As you might have gathered from the news, the internet has become a hunting ground for amateur and professional criminals.
One approach is to disconnect from the internet (not complete protection in itself) but then you miss out on all the benefits of being online.
Or you can act as in normal life: fit good locks, an alarm system, keep the keys safe, take care when out and about and be careful who you invite into your home.
Here are some hints and tips on how to enjoy the internet while protecting your data and therefore yourself.
Microsoft wants to protect your PC without upsetting its industry partners. So if you have not installed a commercial antivirus product like AVG or McAfee, Microsoft Update will eventually install and activate the free Microsoft Security Essentials on Windows Vista and Windows 7, and the new enhanced Microsoft Defender on Windows 8 and 8.1 and Windows 10.
The CryptoLocker virus (ransomware) of September 2013 is a timely reminder to take precautions against criminals as well as accidents. Take backups and store them offsite, somewhere safe. Depending on how much data and how often it changes, you can use: CD, DVD, USB memory stick, portable disk drive, cloud storage, automated online backup.
Be aware that the lifetime of optical discs and flash memory is in the region of 10 years. Compare that to paper which can survive hundreds of years.
For cloud storage, look for a reliable company with a good reputation. Secure transmission and secure storage help to protect valuable data. If your data contains personal information about living individuals, check the legal data protection requirements at the Information Commissioner's Office.
After taking a backup of your data, verify the backup to make sure it is readable and complete. Place backups out of reach of your PC, because CryptoLocker and its variants will search all attached drives and the local network for data to encrypt and hold to ransom.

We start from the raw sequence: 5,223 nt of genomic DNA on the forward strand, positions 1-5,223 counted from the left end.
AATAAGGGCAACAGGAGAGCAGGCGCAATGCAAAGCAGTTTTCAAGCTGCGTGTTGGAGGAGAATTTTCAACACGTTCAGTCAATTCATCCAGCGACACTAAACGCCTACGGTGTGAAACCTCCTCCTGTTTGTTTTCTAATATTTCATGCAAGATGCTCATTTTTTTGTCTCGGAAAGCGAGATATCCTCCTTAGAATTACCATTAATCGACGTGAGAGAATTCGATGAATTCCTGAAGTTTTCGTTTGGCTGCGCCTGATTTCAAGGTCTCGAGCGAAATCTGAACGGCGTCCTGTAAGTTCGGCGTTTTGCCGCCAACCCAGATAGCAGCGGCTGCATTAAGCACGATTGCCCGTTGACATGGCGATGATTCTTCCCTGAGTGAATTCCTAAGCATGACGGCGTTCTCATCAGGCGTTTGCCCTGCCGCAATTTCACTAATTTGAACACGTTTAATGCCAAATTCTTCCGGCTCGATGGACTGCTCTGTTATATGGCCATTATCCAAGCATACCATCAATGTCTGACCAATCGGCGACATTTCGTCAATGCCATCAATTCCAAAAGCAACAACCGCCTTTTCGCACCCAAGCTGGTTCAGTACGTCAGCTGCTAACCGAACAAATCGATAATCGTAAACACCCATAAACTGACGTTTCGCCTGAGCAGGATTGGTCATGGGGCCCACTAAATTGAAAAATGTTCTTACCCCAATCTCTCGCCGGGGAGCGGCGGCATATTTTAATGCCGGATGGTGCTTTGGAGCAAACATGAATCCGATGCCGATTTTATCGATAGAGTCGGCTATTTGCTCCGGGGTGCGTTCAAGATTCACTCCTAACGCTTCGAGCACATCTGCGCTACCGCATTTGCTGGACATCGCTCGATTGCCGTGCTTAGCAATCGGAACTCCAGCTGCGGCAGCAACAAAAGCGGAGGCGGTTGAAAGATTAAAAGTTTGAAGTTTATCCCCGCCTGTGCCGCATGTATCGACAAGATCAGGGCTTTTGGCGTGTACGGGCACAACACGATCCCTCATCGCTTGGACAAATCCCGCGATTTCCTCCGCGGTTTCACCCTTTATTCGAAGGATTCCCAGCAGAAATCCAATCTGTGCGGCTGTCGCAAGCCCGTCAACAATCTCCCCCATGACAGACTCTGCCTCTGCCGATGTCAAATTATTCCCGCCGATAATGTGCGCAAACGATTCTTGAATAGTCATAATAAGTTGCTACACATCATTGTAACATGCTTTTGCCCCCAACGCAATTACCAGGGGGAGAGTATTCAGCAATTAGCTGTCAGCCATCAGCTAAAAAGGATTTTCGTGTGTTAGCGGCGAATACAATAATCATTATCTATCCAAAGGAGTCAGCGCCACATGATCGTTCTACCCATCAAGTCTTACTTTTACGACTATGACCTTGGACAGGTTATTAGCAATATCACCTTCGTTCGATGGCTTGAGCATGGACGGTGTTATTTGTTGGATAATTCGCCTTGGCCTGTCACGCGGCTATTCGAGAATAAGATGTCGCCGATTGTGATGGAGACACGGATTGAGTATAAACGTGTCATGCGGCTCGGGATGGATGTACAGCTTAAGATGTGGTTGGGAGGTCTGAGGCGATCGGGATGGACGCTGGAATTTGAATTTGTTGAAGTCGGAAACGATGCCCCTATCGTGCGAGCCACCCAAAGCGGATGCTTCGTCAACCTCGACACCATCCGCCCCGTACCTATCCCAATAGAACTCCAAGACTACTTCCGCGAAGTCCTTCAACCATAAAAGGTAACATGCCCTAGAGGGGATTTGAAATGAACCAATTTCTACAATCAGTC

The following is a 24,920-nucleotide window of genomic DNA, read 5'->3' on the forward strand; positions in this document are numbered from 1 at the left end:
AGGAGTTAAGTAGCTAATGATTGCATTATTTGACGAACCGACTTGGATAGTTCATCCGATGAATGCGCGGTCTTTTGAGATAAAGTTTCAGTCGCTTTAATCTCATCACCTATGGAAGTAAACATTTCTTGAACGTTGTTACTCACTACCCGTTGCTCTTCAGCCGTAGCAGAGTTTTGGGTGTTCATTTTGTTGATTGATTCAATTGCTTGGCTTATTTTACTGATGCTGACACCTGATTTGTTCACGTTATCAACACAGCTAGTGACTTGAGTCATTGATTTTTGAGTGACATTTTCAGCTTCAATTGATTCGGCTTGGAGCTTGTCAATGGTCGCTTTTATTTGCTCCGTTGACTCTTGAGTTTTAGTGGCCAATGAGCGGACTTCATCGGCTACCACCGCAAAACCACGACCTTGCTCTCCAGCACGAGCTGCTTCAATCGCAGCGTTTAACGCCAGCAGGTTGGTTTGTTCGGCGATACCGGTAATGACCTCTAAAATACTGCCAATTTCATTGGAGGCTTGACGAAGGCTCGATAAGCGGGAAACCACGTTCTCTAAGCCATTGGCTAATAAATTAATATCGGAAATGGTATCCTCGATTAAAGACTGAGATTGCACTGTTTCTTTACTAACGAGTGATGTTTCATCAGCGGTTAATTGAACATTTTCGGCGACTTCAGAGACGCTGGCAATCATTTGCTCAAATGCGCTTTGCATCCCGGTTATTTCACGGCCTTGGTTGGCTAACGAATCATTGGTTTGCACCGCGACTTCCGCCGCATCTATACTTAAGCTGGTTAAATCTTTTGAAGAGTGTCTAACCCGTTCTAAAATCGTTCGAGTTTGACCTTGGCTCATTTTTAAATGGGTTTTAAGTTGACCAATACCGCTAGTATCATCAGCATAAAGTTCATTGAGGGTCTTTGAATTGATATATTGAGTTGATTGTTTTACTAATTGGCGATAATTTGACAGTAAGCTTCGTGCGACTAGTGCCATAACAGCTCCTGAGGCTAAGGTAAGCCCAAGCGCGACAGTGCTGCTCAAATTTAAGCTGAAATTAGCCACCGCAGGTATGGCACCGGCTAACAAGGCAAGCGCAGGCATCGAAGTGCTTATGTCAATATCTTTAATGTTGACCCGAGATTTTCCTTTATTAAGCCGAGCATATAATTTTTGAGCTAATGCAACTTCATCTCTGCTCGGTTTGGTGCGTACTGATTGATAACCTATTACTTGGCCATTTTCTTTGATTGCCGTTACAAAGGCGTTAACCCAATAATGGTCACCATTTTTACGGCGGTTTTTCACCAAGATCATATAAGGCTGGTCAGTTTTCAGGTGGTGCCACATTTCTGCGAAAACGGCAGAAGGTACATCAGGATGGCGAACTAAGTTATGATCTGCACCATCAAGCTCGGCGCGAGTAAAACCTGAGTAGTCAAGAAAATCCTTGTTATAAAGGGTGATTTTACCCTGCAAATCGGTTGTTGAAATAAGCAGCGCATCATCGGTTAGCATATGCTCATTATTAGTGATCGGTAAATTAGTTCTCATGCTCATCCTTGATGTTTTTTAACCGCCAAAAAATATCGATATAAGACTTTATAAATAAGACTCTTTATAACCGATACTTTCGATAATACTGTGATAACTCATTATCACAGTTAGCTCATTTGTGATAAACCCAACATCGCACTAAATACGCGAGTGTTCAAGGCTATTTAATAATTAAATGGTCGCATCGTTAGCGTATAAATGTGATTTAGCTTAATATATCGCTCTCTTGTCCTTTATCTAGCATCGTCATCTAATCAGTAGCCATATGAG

Finally don't discard or overwrite an old backup until you are sure that more recent backups are complete and readable.
By default Microsoft hides common file extensions like .pdf and .docx so as not to confuse you, the poor user. Unfortunately this also hides file extensions in email attachments. As a result you can be deliberately misled into activating a virus. What you see as Receipt.PDF might actually be Receipt.PDF.exe which is a program, and probably malicious.
To arm yourself with the necessary information, follow the link above to the View option and reveal (un-hide) file extensions by unticking and applying this setting:
[ ] Hide extensions for known file types
Now when someone you want to trust sends you an email attachment, hover over it with the mouse and check the file extension, the set of characters after the last dot in the file name. Watch out for underlines before the last dot (Receipt.PDF_____.exe) and if you don't recognise the file extension as safe, then don't click it!
Windows XP end of life
Some Microsoft websites refuse to respond to old Internet Explorer versions on XP, which can no longer be updated. As time goes on, your PC will become more vulnerable.
First, backup your data as mentioned above.
Then consider your choices: